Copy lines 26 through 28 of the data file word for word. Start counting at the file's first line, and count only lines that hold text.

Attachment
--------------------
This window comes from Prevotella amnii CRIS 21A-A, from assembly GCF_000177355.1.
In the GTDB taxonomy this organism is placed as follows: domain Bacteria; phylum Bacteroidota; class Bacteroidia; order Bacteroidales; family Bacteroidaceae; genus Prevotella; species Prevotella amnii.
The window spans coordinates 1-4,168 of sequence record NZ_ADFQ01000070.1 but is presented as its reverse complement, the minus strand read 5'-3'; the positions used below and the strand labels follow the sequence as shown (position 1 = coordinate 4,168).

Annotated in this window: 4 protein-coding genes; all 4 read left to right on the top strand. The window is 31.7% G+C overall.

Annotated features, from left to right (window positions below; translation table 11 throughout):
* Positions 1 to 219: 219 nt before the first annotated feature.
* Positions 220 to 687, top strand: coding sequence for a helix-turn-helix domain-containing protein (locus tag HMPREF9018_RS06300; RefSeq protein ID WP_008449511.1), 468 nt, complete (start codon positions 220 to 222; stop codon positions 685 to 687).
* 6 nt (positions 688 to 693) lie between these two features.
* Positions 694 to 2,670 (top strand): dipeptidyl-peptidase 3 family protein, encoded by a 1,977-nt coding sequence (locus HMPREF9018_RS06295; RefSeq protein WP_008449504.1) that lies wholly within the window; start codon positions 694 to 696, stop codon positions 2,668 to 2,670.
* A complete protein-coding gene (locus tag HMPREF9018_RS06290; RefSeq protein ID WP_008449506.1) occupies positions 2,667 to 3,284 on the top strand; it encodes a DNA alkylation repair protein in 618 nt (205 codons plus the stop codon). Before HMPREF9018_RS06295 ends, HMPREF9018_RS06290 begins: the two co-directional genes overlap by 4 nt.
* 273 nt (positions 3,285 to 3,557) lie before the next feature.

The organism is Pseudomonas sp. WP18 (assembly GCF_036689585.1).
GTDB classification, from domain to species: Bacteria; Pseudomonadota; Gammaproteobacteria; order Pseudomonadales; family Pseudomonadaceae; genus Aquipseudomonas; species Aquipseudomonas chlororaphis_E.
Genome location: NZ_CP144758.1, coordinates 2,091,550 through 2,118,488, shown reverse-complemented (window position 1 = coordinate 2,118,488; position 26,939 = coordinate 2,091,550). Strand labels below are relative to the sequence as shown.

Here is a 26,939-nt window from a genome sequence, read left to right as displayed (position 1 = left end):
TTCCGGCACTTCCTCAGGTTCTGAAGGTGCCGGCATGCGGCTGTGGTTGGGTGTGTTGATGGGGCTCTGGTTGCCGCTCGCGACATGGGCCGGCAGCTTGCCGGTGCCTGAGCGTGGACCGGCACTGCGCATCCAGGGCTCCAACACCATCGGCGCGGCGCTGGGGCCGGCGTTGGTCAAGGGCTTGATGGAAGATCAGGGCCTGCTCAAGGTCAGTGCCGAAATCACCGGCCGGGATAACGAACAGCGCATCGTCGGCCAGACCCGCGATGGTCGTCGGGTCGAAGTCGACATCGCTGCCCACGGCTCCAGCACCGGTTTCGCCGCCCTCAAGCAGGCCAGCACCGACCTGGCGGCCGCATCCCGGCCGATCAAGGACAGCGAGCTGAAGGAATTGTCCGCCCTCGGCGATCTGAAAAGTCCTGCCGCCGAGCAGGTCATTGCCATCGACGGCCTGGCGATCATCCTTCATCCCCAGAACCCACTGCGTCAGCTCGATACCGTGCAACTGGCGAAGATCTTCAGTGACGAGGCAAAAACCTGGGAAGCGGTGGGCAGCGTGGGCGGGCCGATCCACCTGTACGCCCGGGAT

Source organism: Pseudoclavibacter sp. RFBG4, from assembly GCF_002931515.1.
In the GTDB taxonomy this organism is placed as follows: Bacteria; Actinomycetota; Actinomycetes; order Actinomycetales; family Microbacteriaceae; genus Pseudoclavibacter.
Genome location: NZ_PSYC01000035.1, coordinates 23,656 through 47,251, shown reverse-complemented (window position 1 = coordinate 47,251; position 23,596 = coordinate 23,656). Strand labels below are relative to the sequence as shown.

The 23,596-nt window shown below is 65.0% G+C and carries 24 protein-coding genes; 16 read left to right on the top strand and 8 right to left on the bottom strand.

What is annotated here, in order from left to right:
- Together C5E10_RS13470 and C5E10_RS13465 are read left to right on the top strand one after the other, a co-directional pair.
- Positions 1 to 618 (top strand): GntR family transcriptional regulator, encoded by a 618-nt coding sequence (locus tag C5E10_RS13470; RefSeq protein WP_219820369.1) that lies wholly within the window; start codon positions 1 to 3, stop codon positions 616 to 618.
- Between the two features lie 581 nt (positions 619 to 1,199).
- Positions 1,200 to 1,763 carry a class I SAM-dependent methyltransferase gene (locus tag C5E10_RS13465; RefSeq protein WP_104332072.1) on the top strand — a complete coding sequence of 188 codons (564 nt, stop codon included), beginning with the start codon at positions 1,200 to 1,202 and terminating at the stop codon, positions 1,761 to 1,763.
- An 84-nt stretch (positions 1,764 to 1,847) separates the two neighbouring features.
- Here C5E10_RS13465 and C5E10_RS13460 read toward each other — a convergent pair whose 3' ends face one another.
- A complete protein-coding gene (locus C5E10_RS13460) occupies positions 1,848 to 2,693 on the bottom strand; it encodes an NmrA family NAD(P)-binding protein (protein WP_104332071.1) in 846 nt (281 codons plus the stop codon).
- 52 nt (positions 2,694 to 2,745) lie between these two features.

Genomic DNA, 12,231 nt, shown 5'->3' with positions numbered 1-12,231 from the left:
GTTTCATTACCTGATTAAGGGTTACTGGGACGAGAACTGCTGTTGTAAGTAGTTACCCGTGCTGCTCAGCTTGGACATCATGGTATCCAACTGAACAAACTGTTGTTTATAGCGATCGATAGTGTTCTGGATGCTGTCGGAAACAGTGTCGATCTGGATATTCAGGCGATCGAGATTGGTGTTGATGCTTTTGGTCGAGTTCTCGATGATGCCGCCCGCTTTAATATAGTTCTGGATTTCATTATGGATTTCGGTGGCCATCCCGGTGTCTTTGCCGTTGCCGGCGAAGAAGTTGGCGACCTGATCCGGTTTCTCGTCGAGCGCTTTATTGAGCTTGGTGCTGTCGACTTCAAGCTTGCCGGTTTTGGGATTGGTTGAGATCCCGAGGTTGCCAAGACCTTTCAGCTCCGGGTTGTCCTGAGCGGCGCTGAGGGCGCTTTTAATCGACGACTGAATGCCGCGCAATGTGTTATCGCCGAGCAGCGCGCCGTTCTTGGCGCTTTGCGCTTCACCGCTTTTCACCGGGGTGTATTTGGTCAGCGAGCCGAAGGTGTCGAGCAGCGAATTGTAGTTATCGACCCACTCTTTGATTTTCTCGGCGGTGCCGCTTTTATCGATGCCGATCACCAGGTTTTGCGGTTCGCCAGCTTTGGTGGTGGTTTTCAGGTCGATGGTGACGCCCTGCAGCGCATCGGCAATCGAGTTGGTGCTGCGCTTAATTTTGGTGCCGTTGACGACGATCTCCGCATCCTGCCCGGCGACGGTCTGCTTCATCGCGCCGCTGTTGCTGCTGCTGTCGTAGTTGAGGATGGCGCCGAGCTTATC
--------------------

- An 84-nt stretch (positions 1,764 to 1,847) separates the two neighbouring features.
- Here C5E10_RS13465 and C5E10_RS13460 read toward each other — a convergent pair whose 3' ends face one another.
- A complete protein-coding gene (locus C5E10_RS13460) occupies positions 1,848 to 2,693 on the bottom strand; it encodes an NmrA family NAD(P)-binding protein (protein WP_104332071.1) in 846 nt (281 codons plus the stop codon).